This publication marks the first time that KTaO3 films have been grown by MBE. The approach used overcame the technical challenges of (1) the low vapor pressure of tantalum (normally impossible in a stable MBE effusion cell due to the low vapor pressure of tantalum) and (2) the safety issues of safely handling potassium, which is highly flammable. The resulting films have the highest structural quality of any KTaO3 films ever grown judging from the narrowness of the x-ray diffraction rocking curves and rather featureless microstructure revealed by STEM.
On the technical side, PARADIM is where suboxide MBE was invented and previously demonstrated to work for GeO2, Ga2O3, SnTa2O6 and more oxides. Further, it is where alkali metals were safely contained in intermetallics with indium or tin in order to make LiZnSb, Cs3Sb, NaxCoO2, and other epitaxial films by MBE. On the social side, this publication involved the collaboration of three teams who met in PARADIM: (1) the NCSU team interested in growing KTaO3, (2) the Penn State team interested in growing KTaO3/KNbO3 superlattices by MBE (they are mentioned in the acknowledgements), and (3) the PARADIM PhD trainee who is the first author on this paper upon the instance of the PARADIM user from NCSU who leads this project.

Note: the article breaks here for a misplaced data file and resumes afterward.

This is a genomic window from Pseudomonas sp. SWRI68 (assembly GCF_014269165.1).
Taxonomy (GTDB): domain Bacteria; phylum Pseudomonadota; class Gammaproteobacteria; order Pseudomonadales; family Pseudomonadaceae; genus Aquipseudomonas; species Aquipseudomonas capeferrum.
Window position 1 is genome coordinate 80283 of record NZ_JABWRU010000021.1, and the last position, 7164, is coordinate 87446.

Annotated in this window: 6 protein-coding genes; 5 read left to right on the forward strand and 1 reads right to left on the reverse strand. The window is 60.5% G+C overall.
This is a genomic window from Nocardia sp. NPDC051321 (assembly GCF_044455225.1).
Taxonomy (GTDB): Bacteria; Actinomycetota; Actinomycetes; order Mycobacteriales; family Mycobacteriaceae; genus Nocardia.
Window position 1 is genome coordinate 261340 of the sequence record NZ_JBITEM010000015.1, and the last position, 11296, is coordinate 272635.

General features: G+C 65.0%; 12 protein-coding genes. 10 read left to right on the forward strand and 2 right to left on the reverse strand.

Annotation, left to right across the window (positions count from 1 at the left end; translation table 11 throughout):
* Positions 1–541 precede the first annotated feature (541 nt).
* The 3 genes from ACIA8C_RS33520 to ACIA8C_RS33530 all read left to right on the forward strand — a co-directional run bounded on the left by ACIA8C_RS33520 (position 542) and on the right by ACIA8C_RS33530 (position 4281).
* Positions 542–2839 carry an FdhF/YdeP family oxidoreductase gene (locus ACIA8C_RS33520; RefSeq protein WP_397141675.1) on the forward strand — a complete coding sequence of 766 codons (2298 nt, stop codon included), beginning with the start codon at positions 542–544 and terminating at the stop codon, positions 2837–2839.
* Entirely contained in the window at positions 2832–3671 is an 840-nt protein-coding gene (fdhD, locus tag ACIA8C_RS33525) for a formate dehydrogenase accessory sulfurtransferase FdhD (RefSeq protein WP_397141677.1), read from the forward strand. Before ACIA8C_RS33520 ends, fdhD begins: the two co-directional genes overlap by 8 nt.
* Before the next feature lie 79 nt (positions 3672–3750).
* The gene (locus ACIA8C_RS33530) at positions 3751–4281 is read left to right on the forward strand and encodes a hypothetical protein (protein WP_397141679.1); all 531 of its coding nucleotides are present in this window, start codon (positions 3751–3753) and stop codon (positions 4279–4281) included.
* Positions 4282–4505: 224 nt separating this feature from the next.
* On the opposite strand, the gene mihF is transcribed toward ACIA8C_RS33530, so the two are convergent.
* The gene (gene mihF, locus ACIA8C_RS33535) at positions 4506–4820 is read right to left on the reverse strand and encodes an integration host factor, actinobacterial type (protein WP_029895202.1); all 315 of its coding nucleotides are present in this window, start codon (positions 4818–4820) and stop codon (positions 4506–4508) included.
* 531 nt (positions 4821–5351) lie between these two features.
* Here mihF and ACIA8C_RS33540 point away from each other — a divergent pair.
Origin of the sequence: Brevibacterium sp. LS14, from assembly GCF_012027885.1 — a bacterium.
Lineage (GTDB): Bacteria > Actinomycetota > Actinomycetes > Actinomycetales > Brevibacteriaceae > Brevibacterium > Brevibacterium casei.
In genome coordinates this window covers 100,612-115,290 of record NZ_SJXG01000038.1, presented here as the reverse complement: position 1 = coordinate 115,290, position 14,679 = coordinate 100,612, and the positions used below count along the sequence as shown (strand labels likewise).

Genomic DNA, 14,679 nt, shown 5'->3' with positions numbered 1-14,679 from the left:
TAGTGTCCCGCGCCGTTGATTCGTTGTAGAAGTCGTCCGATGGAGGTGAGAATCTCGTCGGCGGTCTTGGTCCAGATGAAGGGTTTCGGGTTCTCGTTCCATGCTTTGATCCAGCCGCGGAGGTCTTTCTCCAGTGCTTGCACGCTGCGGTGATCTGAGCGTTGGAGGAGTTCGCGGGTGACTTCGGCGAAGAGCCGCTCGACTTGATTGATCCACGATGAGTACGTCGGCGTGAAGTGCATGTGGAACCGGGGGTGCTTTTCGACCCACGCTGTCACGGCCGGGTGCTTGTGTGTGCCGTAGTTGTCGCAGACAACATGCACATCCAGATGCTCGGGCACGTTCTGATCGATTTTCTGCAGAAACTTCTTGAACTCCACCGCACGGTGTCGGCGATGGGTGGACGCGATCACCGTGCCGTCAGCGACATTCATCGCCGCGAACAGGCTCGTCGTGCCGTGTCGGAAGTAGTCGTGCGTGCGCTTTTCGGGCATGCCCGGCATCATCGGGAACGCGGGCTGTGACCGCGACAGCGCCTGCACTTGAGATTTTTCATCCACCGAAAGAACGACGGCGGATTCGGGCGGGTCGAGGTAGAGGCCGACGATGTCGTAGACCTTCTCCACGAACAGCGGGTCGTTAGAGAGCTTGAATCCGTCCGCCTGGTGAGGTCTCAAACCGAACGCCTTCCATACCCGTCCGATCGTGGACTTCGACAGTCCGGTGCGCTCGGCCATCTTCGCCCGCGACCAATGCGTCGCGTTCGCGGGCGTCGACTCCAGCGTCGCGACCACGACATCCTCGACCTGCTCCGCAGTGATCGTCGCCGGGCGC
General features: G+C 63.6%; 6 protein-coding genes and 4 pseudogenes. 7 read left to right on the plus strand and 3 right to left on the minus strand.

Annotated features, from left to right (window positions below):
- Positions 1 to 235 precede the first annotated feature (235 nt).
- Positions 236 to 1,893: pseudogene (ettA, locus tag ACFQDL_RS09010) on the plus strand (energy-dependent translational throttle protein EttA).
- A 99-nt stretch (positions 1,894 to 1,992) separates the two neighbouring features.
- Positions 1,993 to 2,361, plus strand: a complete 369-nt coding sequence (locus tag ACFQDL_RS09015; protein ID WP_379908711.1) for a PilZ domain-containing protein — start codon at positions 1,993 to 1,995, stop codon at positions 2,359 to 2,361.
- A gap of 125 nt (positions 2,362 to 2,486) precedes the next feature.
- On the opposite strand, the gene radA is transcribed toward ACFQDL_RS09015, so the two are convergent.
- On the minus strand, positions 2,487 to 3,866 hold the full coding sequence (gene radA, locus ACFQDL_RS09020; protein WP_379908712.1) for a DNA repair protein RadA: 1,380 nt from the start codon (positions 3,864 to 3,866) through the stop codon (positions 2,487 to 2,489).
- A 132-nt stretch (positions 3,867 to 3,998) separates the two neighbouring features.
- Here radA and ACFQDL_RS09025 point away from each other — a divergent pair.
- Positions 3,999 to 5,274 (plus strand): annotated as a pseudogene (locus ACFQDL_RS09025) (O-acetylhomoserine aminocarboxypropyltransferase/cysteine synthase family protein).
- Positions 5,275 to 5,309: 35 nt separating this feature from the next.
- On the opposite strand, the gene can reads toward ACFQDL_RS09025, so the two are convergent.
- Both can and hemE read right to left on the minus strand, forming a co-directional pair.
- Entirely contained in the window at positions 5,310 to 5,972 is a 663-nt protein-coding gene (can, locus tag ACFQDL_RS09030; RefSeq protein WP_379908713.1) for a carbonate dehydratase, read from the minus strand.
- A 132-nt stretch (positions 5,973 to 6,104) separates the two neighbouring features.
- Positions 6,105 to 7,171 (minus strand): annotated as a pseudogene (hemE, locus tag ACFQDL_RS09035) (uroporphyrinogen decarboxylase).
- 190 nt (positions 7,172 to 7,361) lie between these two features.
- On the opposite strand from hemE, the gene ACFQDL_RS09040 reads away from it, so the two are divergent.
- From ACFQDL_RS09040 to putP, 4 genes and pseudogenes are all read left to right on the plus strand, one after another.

The work was initiated via a user proposal by Prof. Kaveh Ahadi from the North Carolina State University and includes a researcher from Clark Atlanta University (CAU), who performed the SIMS measurements, plus members of the PARADIM In-House Research Team facilitated through the DMR Partnerships for Research and Education in Materials Research (PREM): Emergent Interface Materials, granted to CAU, a PARADIM Trainee, and a PARADIM REU student.
T. Schwaigert, S. Salmani-Razaie, M.R. Barone, H. Paik, E. Ray, M.D. Williams, D.A. Muller, D.G. Schlom, and K. Ahadi, "Molecular Beam Epitaxy of KTaO3," J. Vac. Science & Technol. A 41, 022703 (2023).
Data Availability: Raw data collected during thin film growth are available via the PARADIM Data Collective at DOI: https://doi.org/10.34863/crr6-z966
This work made use of the synthesis and electron microscopy facilities of the Platform for the Accelerated Realization, Analysis, and Discovery of Interface Materials (PARADIM), which are supported by the National Science Foundation under Cooperative Agreement No. DMR-2039380. M.D.W., D.A.M., and D.G.S acknowledge support from the National Science Foundation (NSF) under No. DMR-2122147. This work made use of the Cornell Center for Materials Research (CCMR) Shared Facilities, which are supported through the NSF MRSEC Program No. DMR-1719875. This work made use of a Helios FIB supported by NSF (Grant No. DMR-1539918) and the Cornell Center for Materials Research (CCMR) Shared Facilities, which are supported through the NSF MRSEC Program (Grant No. DMR-1719875). K.A. acknowledges conversation with Zlatko Sitar. The authors acknowledge Steve Button for substrate preparation. The authors gratefully acknowledge Nicholas A. Parker and Yilin Evan Li for help with the AFM experiment, Sankalpa Hazra and Tatiana Kuznetsova for growing the sample used for SIMS experiment, and Dasol Yoon and Xiyue Zhang for providing EDX analysis code. M.D.W. also acknowledges NSD HRD1924204.